The latest new home sales data for November is encouraging to an extent. Per the Commerce Department data, new home sales inched up 1.3% to a seasonally adjusted annual rate of 719,000 units in the month. This compares favorably with October’s sales pace that was revised downward to 710,000 units from the previously reported 733,000 units. Meanwhile, Reuters’ economists had forecast a rise to 734,000 units in November. Year over year, new home sales rallied 16.9% (read: ETFs in Focus on Upbeat November Housing Starts Update).
New home sales, which make for 11.8% of housing market sales, declined 4.1% in the South but surged 52.4% in the Northeast in November. Meanwhile, sales were flat in the Midwest and gained 7.5% in the West.
Moreover, in comparison to 5.5 months needed to deplete the supply of homes in October, the latest data suggests that 5.4 months will suffice at the current pace. However, in November, the number of new homes in the market were unchanged in comparison to October’s level and totaled 323,000. Also, the median new home price in November was $330,800, up 7.2% year over year. Interestingly, new home sales were at the higher end of the $200,000-$400,000 price range compared with those costing below the usual mark of $200,000.
Current Housing Market Scenario
After three rate cuts in 2019, the Fed hinted at keeping the interest rates intact in 2020 unless there is any major change in the economic outlook. It is widely believed that declining mortgage rates cushioned the housing sector as lower borrowing costs are making new houses more affordable. In fact, mortgage rates are currently at a low per historical standards. According to Freddie Mac, the average of a 30-year, fixed-rate mortgage was 3.73% as of Dec 12 and compares favorably with 4.94% in November 2018. Moreover, residential investment regained momentum in the third quarter after shrinking for six consecutive quarters.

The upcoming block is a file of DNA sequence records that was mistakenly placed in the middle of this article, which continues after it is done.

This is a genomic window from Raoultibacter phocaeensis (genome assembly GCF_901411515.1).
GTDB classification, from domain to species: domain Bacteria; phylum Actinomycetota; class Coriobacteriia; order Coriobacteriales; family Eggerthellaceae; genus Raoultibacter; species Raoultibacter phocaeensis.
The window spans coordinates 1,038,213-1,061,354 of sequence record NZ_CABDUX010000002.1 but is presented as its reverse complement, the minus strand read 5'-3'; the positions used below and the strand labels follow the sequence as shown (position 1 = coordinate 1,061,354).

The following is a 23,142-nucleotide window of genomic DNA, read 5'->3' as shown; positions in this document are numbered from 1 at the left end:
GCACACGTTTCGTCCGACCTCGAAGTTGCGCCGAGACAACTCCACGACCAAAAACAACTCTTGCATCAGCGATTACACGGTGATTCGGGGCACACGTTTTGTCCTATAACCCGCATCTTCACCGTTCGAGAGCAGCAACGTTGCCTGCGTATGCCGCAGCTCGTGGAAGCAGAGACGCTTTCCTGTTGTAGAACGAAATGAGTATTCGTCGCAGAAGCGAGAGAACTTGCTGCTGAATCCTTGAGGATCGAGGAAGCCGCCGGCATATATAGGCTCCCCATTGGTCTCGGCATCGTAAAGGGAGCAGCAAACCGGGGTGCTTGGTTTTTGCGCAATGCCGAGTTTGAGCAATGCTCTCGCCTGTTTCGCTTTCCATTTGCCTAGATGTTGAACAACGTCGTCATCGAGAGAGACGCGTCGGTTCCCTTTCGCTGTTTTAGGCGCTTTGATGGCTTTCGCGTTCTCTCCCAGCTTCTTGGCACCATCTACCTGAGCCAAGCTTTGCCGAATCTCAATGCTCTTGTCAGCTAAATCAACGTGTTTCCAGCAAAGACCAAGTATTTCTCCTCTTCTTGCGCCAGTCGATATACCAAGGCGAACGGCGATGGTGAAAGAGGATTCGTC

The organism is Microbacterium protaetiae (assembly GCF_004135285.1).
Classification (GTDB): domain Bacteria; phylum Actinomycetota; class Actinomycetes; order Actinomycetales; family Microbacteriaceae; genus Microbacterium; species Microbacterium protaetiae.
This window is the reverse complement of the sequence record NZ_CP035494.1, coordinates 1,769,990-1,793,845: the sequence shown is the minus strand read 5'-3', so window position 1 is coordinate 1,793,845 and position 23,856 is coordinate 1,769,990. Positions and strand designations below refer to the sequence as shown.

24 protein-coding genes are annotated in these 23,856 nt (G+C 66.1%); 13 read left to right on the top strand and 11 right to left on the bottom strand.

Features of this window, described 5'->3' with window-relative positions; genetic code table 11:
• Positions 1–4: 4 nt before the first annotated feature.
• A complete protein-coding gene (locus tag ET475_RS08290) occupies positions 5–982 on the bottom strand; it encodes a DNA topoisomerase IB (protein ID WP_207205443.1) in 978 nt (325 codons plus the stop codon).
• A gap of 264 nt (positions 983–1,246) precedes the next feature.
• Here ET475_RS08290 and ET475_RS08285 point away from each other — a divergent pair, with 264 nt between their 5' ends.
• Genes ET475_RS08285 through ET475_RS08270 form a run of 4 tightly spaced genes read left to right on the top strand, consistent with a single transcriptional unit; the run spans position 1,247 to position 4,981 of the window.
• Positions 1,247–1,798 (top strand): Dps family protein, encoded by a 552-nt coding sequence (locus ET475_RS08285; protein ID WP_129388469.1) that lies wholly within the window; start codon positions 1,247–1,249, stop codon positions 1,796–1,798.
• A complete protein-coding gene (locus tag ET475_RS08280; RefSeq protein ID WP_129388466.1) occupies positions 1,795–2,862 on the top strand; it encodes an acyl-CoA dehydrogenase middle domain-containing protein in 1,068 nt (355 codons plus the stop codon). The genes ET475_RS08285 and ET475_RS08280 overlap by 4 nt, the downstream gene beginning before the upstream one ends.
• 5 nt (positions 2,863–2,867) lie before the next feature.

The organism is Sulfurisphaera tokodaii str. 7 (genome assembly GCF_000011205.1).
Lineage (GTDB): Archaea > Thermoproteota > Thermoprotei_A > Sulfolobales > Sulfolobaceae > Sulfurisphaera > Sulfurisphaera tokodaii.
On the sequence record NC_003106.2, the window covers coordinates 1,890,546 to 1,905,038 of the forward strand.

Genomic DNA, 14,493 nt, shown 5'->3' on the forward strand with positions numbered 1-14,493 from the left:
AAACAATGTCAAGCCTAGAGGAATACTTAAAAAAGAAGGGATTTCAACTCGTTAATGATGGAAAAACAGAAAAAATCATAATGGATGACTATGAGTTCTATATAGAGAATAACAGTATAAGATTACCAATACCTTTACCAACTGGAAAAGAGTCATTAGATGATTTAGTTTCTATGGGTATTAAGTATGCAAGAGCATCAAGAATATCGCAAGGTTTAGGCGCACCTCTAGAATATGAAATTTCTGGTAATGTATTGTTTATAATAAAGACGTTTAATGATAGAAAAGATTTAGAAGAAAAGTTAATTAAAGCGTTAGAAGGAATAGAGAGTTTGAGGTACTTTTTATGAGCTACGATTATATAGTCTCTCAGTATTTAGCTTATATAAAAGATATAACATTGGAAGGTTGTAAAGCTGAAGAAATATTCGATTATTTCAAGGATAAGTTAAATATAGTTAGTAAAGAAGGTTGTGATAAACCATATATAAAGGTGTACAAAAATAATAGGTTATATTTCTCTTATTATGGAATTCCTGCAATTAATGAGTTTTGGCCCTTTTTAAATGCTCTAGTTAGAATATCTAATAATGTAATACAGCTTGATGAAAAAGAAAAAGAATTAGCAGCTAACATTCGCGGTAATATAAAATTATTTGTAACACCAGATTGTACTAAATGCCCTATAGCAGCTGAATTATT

Furthermore, the upbeat U.S. homebuilders sentiment data for December cheered investors. The metric has scaled to the highest level since June 1999. Moreover, the data on U.S. housing starts and building permits has been impressive.
However, builders continue to bear the brunt of rising development and construction costs apart from trade woes. They are still grappling with regulatory burdens, deficit of lots and lack of skilled labor. These hurdles are affecting supply, which in turn, are disturbing the reasonable pricing of homes. Of late, a surge in home prices is also observed, which is eroding the benefits of low mortgage rates and thus denting sales.
Homebuilder ETFs in View
Against the aforementioned backdrop, let’s take a look at some homebuilder ETFs.
iShares U.S. Home Construction ETF (ITB - Free Report) — up 47.4% year to date
This fund provides exposure to U.S. companies that manufacture residential homes by tracking the Dow Jones U.S. Select Home Construction Index. With AUM of $1.16 billion, it holds a basket of 45 stocks, heavily focusing on the top two firms. The product charges 42 bps in annual fees. It has a Zacks ETF Rank #3 (Hold) with a High risk outlook (read: Not Santa, Trade Will Rule This December: ETFs to Your Rescue).
SPDR S&P Homebuilders ETF (XHB - Free Report) — up 39.7%
A popular choice in the homebuilding space, XHB follows the S&P Homebuilders Select Industry Index. The fund holds about 35 securities in its basket. It has AUM of $827 million. Itcharges 35 bps in annual fees and has a Zacks ETF Rank of 3 with a High risk outlook (read: 6 Trade-Proof Sector ETFs to Follow if No Deal is Cracked).
Invesco Dynamic Building & Construction ETF (PKB - Free Report) — up 40.1%
This fund follows the Dynamic Building & Construction Intellidex Index, holding well-diversified 30 stocks in its basket with each accounting for less than a 5.2% share. It has amassed assets worth $111.2 million. Expense ratio comes in at 0.60%. It is a Zacks #3 Ranked ETF with a High risk outlook (see: all the Materials ETFs here).
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